Ironically when I started reading this book I kept wondering when we were going to get to the trial (the meeting in Robinson's Drugstore where they hatched up the idea for the trial does not take place until page 136) but once the trial was underway I kept thinking that Deputy Tyson was spending too much time at the trial given that there is a serial killer running loose in Dayton. The Scopes Trial is basically the backdrop for the last third of the book, but you know that there has to be some sort of connection, albeit indirect, between the idea of prohibiting the teaching of evolution and these murders. However, the link is not obvious, so I doubt you will see the ending coming.
Dow does a good job of picking highlights from the Scopes Trial, both in the courtroom and on the streets of Dayton, to include in her novel. She pays attention to the speech on admitting the scientific testimony by Dudley Field Malone, which I greatly admire and which Scopes called the dramatic highpoint of the trial (and not the celebrated cross-examination of Bryan by Darrow). Malone is usually largely ignored in accounts of the trial, so every little bit of giving him his due helps. Dow's perspective on the trial and the subject of evolution is made clear in the materials before and after the story, but those beliefs do not intrude on the story, especially since there are characters reflecting both sides of the argument being played out in the Rhea County Courthouse.
The Author's Note at the front of the book makes it clear that Trent Tyson and Dr. Adam St. Clair are fictional replacements for Dayton's constable and one of the town's doctors, and lists the people who were actually in Dayton in the summer of 1925. Of course the victims and Tyson's family and friends are completely fictitious. The back of the book includes three appendixes that provide an excerpt from Bryan's undelivered address, evolutionary proofs offered by trial experts with refutation, and Bryan's questions for Darrow and his replies that appear in the press after the trial. Most unusual for a work of fiction but appropriate in this case, Dow also provides a Bibliography of the books she used for details about the trial and an Index that allows me to look up all of the books references to Dudley Field Malone or whatever (or whoever). So if you picked up this novel because you like historical murder mysteries, do not be surprised if you feel the urge to find out more about the Scopes Trial when you are done.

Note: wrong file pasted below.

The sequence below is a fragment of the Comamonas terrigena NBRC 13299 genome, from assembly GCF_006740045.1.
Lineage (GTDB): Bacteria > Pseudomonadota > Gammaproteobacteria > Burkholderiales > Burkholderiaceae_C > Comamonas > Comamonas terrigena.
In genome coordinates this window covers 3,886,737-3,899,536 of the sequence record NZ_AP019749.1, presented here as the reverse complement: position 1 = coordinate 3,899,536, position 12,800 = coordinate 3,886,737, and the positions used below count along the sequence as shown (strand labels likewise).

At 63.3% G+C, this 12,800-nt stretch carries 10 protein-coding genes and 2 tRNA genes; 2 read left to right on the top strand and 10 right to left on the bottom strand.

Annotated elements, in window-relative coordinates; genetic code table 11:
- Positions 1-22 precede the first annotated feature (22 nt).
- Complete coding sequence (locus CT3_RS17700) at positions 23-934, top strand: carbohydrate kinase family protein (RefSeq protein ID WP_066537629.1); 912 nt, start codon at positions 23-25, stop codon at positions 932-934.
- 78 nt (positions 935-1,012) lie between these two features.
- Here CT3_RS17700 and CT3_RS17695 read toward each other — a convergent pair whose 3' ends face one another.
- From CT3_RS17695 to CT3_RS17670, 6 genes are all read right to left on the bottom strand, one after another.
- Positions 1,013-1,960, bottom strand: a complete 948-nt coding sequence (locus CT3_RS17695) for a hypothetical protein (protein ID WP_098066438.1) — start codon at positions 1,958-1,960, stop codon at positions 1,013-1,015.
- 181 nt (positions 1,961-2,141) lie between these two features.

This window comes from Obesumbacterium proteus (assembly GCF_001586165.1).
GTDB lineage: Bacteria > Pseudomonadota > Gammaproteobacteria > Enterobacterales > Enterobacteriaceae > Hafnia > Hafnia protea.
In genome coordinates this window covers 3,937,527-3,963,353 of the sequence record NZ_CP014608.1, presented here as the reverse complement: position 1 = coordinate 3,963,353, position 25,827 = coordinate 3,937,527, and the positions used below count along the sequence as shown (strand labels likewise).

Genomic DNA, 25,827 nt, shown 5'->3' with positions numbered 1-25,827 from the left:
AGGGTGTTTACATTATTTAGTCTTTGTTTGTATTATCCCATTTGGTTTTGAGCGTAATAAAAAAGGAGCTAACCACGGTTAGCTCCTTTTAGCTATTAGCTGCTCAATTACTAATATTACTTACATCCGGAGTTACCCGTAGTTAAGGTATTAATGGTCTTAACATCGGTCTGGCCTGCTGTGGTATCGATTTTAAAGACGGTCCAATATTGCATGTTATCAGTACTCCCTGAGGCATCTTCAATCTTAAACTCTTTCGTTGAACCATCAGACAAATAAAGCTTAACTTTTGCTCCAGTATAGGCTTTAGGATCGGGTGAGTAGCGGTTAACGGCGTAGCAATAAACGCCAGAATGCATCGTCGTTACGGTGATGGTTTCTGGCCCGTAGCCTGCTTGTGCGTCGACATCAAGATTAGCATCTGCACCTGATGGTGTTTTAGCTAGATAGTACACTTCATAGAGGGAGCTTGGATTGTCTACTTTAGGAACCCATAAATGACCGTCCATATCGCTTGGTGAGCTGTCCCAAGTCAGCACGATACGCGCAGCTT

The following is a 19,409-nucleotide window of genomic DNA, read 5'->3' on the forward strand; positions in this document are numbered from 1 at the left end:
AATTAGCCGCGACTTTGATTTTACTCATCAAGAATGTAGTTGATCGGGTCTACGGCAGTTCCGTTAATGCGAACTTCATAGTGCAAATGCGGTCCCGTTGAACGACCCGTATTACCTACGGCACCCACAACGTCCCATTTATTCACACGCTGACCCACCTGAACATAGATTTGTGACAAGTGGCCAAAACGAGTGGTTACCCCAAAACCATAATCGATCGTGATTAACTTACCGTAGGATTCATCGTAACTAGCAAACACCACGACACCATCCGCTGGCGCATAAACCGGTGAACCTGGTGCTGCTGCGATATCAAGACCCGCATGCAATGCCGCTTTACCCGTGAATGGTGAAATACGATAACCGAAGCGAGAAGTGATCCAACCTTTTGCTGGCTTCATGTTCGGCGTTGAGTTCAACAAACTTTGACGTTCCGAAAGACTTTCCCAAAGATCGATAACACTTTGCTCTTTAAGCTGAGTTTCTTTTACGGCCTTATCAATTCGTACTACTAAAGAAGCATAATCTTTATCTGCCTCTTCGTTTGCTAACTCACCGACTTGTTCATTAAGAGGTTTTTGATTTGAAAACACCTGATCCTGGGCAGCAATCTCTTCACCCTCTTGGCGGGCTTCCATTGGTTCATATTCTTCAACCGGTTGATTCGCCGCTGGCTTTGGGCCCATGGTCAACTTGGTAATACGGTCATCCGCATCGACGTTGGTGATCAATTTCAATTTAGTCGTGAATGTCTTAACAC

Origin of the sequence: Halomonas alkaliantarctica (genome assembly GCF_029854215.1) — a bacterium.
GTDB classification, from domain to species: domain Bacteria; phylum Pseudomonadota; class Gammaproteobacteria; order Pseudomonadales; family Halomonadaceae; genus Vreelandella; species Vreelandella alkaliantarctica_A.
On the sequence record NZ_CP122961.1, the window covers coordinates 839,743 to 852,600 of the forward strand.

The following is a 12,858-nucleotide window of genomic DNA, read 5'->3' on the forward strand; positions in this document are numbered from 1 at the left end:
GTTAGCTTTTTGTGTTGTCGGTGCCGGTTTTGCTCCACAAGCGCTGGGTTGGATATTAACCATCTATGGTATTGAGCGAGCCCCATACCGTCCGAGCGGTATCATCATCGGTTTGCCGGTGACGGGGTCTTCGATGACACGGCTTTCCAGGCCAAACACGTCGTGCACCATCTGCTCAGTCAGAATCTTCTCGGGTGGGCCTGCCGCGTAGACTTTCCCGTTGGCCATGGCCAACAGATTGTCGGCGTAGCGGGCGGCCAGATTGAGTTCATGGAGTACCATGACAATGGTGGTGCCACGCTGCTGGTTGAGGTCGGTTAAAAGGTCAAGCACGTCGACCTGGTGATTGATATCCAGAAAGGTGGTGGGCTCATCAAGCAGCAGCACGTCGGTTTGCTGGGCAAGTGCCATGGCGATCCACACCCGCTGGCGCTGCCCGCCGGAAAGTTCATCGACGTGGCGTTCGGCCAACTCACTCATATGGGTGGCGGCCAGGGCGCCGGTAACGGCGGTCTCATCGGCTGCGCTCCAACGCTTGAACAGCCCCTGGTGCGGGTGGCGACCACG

I can picture the townspeople reacting much the way they are portrayed by Rosie Dow. The neighborhood grapevine is instant and can extend throughout the county at the drop of grannie's hanky. I speak from personal experience and still do not understand how an aunt 20 miles away can know what you did in town before you arrive at their house - pre-telephone. Rosie Dow does a magnificent job of portraying the various eccentric characters you find in every small town. From the town doctor to the woman who can cook a possum and you would swear it is rib eye steak.
Passing away behind a locked door is written about by authors all the time but how can this happen without a clue in a town where there are no secrets. Learn the history of the Scopes Trial and solve the mysterious murders of Dayton, Tennessee.
However, the over-used idea that even the most adamant atheist will convert to Christianity given enough proof and fervent prayer was extremely predictable.
It seemed also that the author's only understanding of evolutionary theory came from Answers in Genesis, which she quotes often in the appendix.
The author did rather skillfully weave two very different stories together in such a way that the interplay worked very well. It would, however, have been nice to read a Christian novel that didn't have the loose ends tied in a big, fat bow.
I give the historical mystery aspect 5 stars. The Christian argument against evolution wasn't very compelling, in my opinion, and the conversion theme was a bit grating: 1 star. Hence, the overall 3 star rating.